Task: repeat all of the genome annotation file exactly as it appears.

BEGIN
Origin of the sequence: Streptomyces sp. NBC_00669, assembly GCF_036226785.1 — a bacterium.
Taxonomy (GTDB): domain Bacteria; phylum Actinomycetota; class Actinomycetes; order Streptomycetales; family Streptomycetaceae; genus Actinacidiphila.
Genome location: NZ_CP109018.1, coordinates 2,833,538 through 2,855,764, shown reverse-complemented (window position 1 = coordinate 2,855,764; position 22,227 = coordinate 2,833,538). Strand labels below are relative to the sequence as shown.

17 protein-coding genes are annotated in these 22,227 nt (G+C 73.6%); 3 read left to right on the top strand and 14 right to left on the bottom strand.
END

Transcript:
Origin of the sequence: Streptomyces sp. NBC_00669, assembly GCF_036226785.1 — a bacterium.
Taxonomy (GTDB): domain Bacteria; phylum Actinomycetota; class Actinomycetes; order Streptomycetales; family Streptomycetaceae; genus Actinacidiphila.
Genome location: NZ_CP109018.1, coordinates 2,833,538 through 2,855,764, shown reverse-complemented (window position 1 = coordinate 2,855,764; position 22,227 = coordinate 2,833,538). Strand labels below are relative to the sequence as shown.

17 protein-coding genes are annotated in these 22,227 nt (G+C 73.6%); 3 read left to right on the top strand and 14 right to left on the bottom strand.